and subsequently use this knowledge in the design process. We also imagined this to be a cumulative process where teams and individuals in the teams retained skills and knowledge around particular technologies and their bits.

GOING BROAD

With this early indication that we were on to something useful and something design teams possibly want, we decided to expand our exploration to include other digital materials. In the following, we describe our application of the inspirational bits approach using RFID, accelerometers, and wireless sensor networks, further detailing the approach as well as showing how it has evolved. For each technology we first give a short summary of some of the characteristics and properties of the technology and then mention just a few of the bits we built using the technology. Each section ends with a summary of the bits discussed and what property they aim to convey. The presented examples have been chosen, in part to convey the diversity of bits that can come from working with quite different digital materials and how such a diversity can be the source of creativity. Our hope is the range and variety of bits may help to communicate the underlying notion of this work, that the digital material really is a material, and a material we need to consider in design like any other.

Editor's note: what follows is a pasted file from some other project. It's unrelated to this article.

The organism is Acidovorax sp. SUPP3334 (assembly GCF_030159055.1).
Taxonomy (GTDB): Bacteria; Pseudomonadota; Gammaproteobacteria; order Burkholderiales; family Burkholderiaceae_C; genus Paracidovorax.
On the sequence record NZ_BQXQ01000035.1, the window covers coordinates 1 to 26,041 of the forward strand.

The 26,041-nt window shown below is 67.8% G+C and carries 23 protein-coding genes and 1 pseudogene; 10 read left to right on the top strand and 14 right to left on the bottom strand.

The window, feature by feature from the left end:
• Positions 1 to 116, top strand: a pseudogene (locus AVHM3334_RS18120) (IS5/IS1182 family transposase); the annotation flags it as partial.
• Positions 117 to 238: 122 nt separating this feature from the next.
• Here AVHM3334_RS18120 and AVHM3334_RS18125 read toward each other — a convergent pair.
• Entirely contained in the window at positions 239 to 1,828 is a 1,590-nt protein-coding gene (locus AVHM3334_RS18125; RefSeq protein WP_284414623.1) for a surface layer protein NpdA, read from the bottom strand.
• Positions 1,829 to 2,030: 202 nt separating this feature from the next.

RFID

Radio Frequency Identification (RFID) is a material that has been experimented with in the past (e.g. [12]). In the work we present, however, the distinctive intention has been to consider what happens when the technology’s properties are exposed in the design process and to design teams.

RFID is a technology that uses radio waves for sending and reading information at a distance. This communication occurs between a reader and a tag. The angle of a tag’s antenna with respect to the reader’s antenna is critical for a tag to be read. The diZe is an inspirational bit that was designed to convey this property. This bit is a board game that consists of a high frequency RFID reader with a very large antenna and a dice with pockets on each side, see Figure 2. In this bit, the reader’s antenna defines the area of the game board. A player chooses one of the pockets of the